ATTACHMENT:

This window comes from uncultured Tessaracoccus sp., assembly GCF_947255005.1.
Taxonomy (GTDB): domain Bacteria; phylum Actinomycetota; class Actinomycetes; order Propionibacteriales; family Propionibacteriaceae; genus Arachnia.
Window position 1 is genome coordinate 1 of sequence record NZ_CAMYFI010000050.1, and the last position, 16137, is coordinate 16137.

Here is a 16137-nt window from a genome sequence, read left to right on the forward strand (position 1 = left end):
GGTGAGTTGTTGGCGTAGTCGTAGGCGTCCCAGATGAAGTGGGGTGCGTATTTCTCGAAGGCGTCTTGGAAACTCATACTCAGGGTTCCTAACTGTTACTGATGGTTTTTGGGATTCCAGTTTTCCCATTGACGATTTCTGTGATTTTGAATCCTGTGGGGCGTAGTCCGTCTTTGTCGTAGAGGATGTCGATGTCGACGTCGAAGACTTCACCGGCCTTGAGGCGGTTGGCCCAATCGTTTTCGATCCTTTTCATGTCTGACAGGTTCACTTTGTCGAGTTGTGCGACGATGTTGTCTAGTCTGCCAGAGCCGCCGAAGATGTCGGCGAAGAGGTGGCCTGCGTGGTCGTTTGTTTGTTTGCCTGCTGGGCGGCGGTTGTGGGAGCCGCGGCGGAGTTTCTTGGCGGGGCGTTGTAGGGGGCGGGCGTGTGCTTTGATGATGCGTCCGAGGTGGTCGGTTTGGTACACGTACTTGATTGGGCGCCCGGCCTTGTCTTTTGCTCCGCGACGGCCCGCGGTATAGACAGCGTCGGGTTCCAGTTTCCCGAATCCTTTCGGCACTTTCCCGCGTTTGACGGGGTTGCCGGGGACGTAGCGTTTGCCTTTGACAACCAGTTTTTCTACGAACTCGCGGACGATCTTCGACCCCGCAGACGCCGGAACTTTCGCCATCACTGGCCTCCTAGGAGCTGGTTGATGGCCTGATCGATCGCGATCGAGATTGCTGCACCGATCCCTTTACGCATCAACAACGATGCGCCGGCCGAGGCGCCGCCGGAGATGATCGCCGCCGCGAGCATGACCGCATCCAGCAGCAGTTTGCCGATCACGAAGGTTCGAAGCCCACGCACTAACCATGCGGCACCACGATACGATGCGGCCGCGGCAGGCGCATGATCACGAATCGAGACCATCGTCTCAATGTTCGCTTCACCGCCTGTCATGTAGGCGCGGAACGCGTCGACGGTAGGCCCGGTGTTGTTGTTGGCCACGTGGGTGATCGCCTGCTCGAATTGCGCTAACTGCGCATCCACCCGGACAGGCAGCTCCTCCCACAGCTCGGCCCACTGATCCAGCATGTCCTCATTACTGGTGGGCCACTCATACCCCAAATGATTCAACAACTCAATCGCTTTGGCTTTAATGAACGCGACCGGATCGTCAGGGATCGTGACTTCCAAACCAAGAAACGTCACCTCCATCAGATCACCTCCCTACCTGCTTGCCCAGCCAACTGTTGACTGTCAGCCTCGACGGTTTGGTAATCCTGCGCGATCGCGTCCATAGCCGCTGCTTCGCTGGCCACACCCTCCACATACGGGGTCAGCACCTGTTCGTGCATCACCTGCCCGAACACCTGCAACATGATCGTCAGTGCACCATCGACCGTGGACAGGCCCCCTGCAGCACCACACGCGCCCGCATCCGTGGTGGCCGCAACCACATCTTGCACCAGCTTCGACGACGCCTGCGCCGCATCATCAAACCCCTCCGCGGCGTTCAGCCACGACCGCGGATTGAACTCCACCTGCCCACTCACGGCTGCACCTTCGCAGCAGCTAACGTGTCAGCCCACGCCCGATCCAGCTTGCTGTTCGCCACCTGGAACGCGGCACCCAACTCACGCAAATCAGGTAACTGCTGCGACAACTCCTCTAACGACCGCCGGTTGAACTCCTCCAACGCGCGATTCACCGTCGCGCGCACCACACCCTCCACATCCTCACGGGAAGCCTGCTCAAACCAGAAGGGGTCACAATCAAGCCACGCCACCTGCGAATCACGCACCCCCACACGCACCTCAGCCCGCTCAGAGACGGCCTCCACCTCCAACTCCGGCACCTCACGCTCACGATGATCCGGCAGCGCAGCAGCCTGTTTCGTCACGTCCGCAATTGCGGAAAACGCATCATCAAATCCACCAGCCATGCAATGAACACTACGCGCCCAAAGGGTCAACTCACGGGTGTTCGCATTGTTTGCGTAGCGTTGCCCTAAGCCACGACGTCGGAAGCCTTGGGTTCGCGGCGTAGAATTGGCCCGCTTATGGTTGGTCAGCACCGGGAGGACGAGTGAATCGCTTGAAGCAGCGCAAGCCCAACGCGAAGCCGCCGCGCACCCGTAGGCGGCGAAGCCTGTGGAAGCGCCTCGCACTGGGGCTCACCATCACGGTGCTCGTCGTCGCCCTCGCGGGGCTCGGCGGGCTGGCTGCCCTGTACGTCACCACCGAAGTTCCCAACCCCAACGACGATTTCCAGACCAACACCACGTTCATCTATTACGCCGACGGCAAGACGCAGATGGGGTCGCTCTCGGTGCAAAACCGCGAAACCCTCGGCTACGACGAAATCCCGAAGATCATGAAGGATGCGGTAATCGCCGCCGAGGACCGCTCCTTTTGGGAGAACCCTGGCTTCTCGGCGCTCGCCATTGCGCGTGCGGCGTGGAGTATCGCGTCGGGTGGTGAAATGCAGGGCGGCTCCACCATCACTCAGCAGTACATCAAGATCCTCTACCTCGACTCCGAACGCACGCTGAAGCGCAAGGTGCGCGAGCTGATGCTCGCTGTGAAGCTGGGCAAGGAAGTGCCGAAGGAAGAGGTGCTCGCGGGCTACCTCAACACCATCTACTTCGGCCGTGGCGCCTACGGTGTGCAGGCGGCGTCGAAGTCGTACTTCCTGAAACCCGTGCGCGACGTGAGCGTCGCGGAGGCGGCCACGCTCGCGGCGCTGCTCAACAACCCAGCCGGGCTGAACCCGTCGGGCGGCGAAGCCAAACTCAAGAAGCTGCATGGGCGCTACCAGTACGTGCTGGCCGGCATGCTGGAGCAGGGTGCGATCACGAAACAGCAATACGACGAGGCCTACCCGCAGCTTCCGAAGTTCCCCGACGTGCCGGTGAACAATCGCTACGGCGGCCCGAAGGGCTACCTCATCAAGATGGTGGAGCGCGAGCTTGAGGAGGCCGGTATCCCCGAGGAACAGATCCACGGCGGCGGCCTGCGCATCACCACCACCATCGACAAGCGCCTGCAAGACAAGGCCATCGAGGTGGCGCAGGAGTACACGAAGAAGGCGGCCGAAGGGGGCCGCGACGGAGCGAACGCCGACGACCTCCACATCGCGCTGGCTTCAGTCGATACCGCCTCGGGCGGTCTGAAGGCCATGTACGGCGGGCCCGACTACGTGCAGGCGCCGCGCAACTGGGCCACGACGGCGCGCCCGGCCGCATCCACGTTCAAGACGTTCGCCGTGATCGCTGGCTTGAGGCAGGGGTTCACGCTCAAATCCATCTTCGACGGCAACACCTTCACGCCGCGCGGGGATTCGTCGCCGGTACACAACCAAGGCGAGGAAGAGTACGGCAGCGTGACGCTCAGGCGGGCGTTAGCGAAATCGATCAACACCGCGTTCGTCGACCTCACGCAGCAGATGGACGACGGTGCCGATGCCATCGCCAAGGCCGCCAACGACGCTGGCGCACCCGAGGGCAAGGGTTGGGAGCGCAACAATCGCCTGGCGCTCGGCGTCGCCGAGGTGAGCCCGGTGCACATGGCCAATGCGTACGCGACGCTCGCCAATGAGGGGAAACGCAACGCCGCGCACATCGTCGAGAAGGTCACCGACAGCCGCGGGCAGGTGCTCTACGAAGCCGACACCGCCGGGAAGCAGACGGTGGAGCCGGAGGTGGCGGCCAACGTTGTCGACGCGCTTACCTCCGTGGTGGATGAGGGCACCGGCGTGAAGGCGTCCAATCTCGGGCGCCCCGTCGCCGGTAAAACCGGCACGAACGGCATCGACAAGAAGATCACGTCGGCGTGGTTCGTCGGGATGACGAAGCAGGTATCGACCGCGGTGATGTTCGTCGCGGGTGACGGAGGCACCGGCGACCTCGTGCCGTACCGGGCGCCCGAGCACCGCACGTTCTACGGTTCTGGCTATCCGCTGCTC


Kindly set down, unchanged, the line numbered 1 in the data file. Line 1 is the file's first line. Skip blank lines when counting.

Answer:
This window comes from uncultured Tessaracoccus sp., assembly GCF_947255005.1.